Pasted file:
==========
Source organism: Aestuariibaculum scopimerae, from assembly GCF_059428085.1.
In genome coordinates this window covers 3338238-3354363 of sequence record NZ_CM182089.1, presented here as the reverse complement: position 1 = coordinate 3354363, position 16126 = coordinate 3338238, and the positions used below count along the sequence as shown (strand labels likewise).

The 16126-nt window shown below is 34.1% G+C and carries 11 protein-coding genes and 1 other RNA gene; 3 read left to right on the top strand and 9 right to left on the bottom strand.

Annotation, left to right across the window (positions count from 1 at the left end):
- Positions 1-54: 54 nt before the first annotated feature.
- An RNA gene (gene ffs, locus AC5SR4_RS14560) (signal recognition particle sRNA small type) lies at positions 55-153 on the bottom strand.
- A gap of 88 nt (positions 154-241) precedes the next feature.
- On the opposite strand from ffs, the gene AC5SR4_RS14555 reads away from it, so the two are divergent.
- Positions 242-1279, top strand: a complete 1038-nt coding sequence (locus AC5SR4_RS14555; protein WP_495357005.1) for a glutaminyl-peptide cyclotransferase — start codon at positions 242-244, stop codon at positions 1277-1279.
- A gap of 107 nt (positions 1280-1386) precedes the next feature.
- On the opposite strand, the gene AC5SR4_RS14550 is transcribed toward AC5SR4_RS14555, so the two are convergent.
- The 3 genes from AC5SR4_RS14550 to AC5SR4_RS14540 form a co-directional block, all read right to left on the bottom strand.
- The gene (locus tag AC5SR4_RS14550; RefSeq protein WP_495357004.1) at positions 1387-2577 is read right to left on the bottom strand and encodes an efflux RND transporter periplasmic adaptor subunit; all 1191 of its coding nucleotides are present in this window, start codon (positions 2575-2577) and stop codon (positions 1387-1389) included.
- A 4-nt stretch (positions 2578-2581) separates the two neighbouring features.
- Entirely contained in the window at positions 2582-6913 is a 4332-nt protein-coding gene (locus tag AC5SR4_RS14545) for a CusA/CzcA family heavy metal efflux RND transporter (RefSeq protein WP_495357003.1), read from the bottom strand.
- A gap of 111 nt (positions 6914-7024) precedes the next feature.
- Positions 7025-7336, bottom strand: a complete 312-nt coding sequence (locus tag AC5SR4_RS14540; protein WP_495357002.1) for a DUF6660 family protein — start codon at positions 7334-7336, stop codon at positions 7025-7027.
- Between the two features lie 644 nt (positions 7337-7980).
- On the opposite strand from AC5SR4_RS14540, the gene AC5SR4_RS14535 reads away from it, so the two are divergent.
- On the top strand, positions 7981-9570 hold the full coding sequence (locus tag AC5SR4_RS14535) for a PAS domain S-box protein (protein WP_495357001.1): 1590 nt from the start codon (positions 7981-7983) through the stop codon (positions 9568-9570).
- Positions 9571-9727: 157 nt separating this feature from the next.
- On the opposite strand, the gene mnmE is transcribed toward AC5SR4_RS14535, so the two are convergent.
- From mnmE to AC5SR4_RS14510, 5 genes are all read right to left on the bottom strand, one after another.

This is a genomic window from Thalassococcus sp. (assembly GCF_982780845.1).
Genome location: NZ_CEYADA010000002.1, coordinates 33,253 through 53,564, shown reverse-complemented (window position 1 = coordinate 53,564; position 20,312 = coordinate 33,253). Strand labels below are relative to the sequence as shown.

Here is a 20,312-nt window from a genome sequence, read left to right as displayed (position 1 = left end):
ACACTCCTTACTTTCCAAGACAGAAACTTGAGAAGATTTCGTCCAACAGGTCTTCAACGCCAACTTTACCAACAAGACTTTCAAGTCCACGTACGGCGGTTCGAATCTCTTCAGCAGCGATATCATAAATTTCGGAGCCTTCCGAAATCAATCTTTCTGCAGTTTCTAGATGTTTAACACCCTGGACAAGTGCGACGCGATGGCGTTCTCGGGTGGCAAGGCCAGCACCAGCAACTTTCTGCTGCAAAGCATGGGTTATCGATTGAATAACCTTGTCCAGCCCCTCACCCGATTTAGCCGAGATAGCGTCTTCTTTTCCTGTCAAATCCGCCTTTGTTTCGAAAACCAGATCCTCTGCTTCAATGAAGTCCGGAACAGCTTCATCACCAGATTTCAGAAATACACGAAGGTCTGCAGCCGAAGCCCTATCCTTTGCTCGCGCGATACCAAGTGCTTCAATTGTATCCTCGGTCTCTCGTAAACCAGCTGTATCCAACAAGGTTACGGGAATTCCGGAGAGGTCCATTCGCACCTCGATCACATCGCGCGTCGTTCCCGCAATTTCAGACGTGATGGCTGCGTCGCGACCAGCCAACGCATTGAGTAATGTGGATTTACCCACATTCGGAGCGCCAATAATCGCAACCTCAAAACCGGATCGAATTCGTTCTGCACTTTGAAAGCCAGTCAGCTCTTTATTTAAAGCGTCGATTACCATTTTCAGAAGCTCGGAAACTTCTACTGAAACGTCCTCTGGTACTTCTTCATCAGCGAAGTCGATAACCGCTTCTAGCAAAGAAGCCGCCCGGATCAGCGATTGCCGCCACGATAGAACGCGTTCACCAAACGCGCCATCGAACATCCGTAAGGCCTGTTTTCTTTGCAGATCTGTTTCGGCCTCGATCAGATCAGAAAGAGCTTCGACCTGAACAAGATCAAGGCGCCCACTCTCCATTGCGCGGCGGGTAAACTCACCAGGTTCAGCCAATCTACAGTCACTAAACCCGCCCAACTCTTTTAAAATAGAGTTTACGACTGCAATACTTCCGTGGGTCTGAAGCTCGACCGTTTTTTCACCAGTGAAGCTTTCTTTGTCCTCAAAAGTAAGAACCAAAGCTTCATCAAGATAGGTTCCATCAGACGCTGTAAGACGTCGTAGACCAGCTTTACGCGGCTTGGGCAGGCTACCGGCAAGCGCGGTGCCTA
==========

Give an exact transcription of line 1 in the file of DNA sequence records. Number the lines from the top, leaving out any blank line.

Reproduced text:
Source organism: Aestuariibaculum scopimerae, from assembly GCF_059428085.1.